Apple reveals autonomous car plans
It seems motorists have been clamouring for news about Apple’s foray into the automobile game for quite some time.
From long ago speculation that it was going to buy Tesla out, and quotes from Ford that they were working on self-driving cars on the basis that Apple was building one, all the way to rumours they had ditched research and development on autonomous driving due to the expense, nothing but rumour and heresy seemed to exist.
Your guess of what an Apple Car will actually look like is as good as ours
The rumours can (somewhat) come to rest now thanks to a letter to the National Highway Traffic Safety Administration in America, where the company acknowledges a statement of intent – however it shouldn’t be seen as a guarantee that Apple is developing a production vehicle.
According to a BBC report, Apple said it was "excited about the potential of automated systems in many areas, including transportation" and added that there were "significant societal benefits of automated vehicles.”
The tech firm has already registered several car-related domains, including apple.car and apple.auto, and the letter to NHTSA was prompted by its "heavy investment in machine learning and autonomous systems" with the company stating that it wanted to help define best practices in the industry.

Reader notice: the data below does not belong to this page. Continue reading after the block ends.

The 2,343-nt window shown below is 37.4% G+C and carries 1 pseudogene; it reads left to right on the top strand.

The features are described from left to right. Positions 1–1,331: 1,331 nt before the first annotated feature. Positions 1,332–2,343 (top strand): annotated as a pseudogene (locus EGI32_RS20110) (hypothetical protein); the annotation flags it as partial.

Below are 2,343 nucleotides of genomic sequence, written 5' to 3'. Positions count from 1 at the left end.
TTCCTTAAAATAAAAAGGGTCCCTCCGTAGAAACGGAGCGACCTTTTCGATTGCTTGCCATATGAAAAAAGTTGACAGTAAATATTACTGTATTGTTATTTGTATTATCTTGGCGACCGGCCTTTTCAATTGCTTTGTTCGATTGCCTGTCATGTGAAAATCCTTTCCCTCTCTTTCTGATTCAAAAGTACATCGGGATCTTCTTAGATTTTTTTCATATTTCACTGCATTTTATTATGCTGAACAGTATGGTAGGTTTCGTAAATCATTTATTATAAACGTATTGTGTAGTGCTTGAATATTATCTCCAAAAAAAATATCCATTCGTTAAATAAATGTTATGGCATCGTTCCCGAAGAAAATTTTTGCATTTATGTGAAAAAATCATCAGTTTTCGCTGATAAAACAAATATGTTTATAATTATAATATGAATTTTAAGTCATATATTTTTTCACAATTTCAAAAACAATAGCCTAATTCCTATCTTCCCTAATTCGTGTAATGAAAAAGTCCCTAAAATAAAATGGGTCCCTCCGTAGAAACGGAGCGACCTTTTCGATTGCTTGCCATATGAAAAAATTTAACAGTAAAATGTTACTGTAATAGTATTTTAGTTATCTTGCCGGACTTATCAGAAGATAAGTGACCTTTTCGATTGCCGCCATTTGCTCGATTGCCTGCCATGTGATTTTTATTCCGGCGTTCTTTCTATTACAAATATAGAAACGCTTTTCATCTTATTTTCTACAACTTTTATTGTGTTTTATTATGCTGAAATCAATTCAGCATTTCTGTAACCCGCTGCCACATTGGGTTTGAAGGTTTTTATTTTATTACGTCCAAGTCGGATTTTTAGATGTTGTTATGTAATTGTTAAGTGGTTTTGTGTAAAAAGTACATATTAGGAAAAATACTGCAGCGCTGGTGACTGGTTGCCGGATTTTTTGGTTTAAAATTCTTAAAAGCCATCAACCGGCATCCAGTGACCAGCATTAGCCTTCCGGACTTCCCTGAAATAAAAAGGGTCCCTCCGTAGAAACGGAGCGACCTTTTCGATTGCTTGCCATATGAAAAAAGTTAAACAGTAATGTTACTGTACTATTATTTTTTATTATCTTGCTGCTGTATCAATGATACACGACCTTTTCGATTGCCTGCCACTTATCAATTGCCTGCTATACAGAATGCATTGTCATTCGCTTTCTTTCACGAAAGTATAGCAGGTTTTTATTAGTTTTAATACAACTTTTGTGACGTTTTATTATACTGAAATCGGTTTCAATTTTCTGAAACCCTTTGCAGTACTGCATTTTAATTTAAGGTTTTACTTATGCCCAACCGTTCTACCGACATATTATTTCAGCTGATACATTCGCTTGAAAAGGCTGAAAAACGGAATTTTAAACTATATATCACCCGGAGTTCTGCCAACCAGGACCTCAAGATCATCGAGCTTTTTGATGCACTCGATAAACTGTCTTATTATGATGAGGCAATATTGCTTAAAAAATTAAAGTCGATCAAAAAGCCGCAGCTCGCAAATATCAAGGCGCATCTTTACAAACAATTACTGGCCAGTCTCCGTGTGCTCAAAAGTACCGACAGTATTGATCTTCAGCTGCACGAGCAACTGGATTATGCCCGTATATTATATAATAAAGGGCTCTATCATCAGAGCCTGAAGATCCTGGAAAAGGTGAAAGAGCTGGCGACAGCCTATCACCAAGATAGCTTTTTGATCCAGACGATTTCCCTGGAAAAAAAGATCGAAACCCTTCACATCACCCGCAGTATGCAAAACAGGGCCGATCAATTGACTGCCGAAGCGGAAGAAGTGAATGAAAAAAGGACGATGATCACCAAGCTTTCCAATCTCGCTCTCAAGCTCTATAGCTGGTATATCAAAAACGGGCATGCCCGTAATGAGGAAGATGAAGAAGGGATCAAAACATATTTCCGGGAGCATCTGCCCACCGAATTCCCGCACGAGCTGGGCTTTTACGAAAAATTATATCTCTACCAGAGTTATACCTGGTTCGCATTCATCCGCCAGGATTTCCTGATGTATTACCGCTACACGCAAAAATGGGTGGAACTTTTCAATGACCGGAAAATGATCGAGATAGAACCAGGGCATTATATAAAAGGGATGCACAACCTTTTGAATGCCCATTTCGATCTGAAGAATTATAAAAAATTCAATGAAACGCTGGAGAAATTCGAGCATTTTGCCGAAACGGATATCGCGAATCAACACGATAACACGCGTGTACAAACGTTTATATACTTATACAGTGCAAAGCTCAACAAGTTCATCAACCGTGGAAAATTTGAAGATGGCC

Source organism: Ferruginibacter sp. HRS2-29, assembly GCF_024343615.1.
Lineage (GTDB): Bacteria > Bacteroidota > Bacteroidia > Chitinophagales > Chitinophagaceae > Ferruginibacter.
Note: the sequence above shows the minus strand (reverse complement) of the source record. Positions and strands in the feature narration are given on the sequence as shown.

The five-page letter, written by Apple's director of product integrity Steve Kenner, goes further by asking the regulator not to introduce too many rules on the testing of self-driving cars, saying that "established manufacturers and new entrants should be treated equally."
It also proposes a sharing economy among companies so that data from crashes and near-misses can be used by everyone to build a safer and more comprehensive tech than one company could manage alone, therefore helping everyone design better systems.
[There are] significant societal benefits of automated vehicles.
With privacy such a hot topic lately, the letter also adds that an individual's privacy should not be compromised by the sharing of any crash data and suggests that the industry and regulators "address privacy challenges associated with the collection, use, and sharing of automated vehicle data.”
Whether this all means Apple is positioning itself as a supplier of autonomous driving software to manufacturers rather than building cars itself is yet to be confirmed.
While Apple had previously applied to test its own car, Google has been testing self-driving cars on the roads of San Francisco for many years now, and in October Elon Musk announced that all new Teslas will be fitted with hardware that’s capable of autonomy.
It’s not all state-side innovation either. In the summer Milton Keynes was home to its own autonomous vehicle test-drive when Oxbotica trialled their own tech.
Despite all of this, the UK public don’t seem to have the same enthusiasm for self-driving cars as the big companies do. In a survey last year, Adrian Flux found that just over 70 per cent of UK motorists are opposed to driverless cars. Where do you stand on the issue?